• Piles of burned tinfoil
  • Small pieces of balloons or cotton swabs
  • Bent spoons
  • Small pieces of tubes or straws
  • Rolled up dollar bills
  • Needles or syringes
  • Hose clamps

If you find these items discarded in a trash can, or in a person’s room, then it may be indicative of opioid addiction.

4. Someone Who Goes “Doctor Shopping”

Doctor shopping is a term used to describe when a person obtains opioid prescriptions from several different healthcare providers. They do this without the prescribers knowing the patient already has a prescription from someone else.

The individual may also claim to have “lost” their prescription and require another one. Or, they may complain that their pain is so severe, they need a stronger prescription.

Even though prescription drugs are sometimes challenging to obtain, the individual may turn to opioids that are more readily available, such as heroin. This works similarly to other opioids, helps to fulfill cravings and urges, and is much more powerful when initially injected.

Many addictions to heroin arise from prescription opioid abuse.

5. Issues with Relationships, Responsibilities, and Memory

The individual who is addicted may seem disoriented, confused or have issues concentrating. This can result in adverse effects on relationships, and other aspects of their life. They may also be slow to answer questions and ignore obligations and responsibilities.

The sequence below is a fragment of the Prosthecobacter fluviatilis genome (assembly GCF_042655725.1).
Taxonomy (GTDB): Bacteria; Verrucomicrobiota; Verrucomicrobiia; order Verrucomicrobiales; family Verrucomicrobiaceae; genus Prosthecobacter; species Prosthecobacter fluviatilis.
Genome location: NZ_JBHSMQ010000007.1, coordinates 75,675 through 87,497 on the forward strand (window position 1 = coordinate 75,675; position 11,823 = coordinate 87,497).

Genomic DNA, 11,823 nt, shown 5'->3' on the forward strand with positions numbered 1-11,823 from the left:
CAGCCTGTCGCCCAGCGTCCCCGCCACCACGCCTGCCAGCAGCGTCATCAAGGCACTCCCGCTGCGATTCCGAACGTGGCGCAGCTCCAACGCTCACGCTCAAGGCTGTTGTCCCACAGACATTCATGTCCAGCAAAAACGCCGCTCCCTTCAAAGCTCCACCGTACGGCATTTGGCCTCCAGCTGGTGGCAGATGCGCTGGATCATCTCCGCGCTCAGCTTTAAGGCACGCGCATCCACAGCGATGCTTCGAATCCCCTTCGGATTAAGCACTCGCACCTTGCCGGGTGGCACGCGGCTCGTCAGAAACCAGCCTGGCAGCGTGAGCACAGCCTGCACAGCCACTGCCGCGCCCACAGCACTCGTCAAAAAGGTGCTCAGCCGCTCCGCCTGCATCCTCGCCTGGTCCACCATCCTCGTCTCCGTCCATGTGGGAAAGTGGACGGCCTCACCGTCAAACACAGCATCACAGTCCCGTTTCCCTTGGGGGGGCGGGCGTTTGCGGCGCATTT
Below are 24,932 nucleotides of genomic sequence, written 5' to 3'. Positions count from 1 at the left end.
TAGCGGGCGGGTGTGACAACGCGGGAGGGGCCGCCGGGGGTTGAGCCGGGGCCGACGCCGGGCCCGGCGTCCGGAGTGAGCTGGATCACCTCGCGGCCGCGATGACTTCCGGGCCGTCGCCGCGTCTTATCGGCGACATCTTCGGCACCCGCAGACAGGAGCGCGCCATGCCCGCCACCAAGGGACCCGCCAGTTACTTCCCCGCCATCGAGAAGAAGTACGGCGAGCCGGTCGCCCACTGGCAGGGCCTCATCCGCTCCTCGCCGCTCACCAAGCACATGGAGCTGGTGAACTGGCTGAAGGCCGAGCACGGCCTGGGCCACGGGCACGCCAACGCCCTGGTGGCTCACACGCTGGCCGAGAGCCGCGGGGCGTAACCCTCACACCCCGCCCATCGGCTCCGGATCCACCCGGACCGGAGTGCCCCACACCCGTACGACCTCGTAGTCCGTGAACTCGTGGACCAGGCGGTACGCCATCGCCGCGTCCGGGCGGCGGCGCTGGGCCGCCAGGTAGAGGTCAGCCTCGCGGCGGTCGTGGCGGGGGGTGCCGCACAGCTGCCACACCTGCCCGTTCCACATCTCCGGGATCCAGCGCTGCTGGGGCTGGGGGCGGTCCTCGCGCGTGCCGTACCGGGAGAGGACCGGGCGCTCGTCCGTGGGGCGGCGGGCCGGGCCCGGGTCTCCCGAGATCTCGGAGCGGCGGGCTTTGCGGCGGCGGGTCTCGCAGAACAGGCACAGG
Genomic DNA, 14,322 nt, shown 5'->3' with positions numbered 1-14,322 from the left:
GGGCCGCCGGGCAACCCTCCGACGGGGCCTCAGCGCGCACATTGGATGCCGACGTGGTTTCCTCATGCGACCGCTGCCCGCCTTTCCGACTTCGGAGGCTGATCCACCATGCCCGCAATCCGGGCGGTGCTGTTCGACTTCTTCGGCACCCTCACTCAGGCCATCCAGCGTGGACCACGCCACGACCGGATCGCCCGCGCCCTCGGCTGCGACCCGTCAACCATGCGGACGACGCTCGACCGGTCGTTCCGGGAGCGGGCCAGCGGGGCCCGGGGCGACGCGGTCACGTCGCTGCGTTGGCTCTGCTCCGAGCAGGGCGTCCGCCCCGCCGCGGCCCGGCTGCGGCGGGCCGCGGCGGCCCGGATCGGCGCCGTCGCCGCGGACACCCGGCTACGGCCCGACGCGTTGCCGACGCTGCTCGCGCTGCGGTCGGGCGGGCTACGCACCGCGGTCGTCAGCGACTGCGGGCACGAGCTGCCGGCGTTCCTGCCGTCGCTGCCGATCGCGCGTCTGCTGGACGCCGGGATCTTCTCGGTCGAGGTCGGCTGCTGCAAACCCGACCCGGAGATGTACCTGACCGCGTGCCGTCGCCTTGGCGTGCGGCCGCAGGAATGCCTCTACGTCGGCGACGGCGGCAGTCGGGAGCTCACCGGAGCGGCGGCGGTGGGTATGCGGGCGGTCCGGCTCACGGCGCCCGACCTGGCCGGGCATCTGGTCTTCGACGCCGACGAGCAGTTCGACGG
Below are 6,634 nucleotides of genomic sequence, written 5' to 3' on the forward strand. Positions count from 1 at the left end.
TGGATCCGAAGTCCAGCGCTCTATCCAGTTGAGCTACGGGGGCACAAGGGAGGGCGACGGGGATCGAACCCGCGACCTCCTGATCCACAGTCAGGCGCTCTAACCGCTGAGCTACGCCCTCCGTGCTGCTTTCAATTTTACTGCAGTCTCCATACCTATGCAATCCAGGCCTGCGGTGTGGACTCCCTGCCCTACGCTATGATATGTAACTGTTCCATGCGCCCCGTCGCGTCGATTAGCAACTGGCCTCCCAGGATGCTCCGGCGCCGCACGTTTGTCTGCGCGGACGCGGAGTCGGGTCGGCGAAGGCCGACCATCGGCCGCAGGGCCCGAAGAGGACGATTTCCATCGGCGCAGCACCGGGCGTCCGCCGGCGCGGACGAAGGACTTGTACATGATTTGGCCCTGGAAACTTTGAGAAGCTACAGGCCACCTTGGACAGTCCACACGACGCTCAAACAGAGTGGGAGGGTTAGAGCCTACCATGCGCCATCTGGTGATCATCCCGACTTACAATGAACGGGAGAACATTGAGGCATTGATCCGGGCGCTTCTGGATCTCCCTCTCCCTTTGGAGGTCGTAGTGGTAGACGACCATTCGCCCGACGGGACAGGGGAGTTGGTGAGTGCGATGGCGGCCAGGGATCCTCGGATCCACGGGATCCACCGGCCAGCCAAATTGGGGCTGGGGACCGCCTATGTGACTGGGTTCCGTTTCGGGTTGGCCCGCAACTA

Another issue for the addicted individual is that relationships may begin to deteriorate. This is often due to the person favoring the use of the opioid over maintaining the bonds with family members and friends.

You may notice the individual can’t remember appointments, pay attention to conversations or even miss gatherings. Personal hygiene, appearance, family members and daily chores may also be neglected.

6. Withdrawal Symptoms if the Use of the Opioid is Stopped

If someone has developed a psychological or physical dependence on opioids, then withdrawal symptoms may occur if they try to stop taking them or reduce how much is taken. This is often called “dope sick.”

There are specific signs of this condition, including flu-like symptoms that are quite painful and uncomfortable. A person may begin to experience withdrawal symptoms after just a few hours of not taking the drug.

Don’t Ignore the Signs of Opioid Addiction

Now that you know the signs of opioid addiction, you are in a position to take action and help family and friends who are facing this disease. Don’t ignore the signs, as they are only going to get worse, and may eventually result in an overdose.

If you are worried that a friend or loved one may suffer from opioid addiction, contacting a third-party treatment facility for help is a smart move. You can contact us to learn more about the services and help we offer for those suffering from opioid addiction.

Content Reviewed by Jacklyn Steward

Jacklyn StewardJacklyn is a Licensed Mental Health Counselor (LMHC) and an EMDR trained trauma therapy specialist with over 6 years of experience in the field of addiction. She has a Masters Degree in Mental Health and Substance Abuse Counseling from Nova Southeastern University.